The NWHL Part 2: What Happened

Josh Egan Blog

The first season of the NWHL was a success in most people’s eyes, they drew some attention, had some games on ESPN3 and the Boston Pride entered an agreement to have 8 games broadcast on NESN or NESNplus. The deal was the first of its kind for women’s hockey, many people believed the league was on the rise and offered a real chance for women to play competitive hockey in a league that would support them. They even secured a multi-year deal with Dunkin Doughnuts in their inaugural season. The deal provided some extra cash flow to league, logos on the jerseys and around the rink and sponsored youth hockey programs to get young women into hockey within the communities of the teams. The deal was met with positive responses and was a way for the NWHL to survive because they still needed to pay their players. Going into their second season it would seem the NWHL had enough cash to raise the cap, pay more staff and provide more resources for players. However, that did not happen.

The second season of the NWHL started off with the announcement that they had formed a partnership with You Can Play, an organization with the goal of getting rid of homophobia from sports and including more players in any sport. The NWHL would join the CWHL, NHL and AHL as partners with making hockey inclusive. As part of the partnership each team would get appoint a You Can Play ambassador, host a You Can Play night and actively show support during games and on social media. The partnership was made in response to Harrison Browne announcing that she was a trans-gender athlete, the first openly trans athlete in North American pro sports. On top of all that, The NWHL had moved from ESPN3 to Cheddar TV, an on demand and live streaming service. This was done partway through the second season in the hope to bring more eyes on the game. It would also provide a more stable and consistent stream of the games as the NWHL was having issues with their YouTube stream. All seemed to be going well, the NWHL had some extra cash, the teams and league were making partnerships, they had a new deal to get more eyes on their league and the outpour of support for the league was positive for the most part.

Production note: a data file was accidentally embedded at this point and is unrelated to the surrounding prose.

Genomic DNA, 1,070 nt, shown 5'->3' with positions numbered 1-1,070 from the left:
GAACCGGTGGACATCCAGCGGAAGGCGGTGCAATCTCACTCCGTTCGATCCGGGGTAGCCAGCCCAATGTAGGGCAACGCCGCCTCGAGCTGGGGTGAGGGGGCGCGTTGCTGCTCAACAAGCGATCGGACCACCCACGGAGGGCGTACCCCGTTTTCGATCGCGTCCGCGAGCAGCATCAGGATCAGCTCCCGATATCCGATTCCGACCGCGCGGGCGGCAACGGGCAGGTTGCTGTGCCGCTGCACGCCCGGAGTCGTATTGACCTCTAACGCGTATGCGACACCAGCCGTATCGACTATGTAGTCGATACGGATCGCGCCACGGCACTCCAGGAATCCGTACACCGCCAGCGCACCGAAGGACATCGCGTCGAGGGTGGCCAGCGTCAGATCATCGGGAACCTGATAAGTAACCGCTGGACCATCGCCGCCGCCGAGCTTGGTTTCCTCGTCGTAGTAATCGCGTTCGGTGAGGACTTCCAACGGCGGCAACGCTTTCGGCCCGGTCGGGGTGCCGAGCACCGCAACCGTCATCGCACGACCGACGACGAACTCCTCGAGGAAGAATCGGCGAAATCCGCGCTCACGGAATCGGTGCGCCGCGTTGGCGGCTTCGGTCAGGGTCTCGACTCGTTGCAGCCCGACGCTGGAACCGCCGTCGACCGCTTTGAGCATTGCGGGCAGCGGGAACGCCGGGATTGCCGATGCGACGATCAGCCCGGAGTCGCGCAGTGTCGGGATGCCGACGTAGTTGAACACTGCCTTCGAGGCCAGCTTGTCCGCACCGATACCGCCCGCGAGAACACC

Partway into the 2016/17 season, the NWHL announced that each player would be getting a up to a 50% pay cut, which could take some salaries from $10,000 to just $5000. The pay cut was made in response to the high costs of operating a start up league as well as being able to sustain the longevity of the NWHL. It was believed to be the only option other than folding. Players would be paid on a game to game basis and the players insurance would still be valid. However, this meant players that did not play wouldn’t get paid. The season was already underway so finding alternatives was impossible, players would just have to stick it out for the rest of the season. In a response to this, the NWHL announced an attendance bonus where the teams playing would get 100% of the profits from tickets after the original 500 were sold. Meaning if a game had 650 tickets sold, the 2 teams playing would get the profits from 150 of those. This idea was good in theory but some of the arenas being played at only seating just over 500 people, and most games were not even selling close to that. The Buffalo Beauts were playing in an arena that seated 1800 people, so there was potential for this deal to work. Players and teams were also still receiving 15% of all merchandise sold. The deal was a collaboration effort between the NWHL and NWHLPA to get the players paid but also keep the league afloat. It wasn’t the best solution, but it was a start.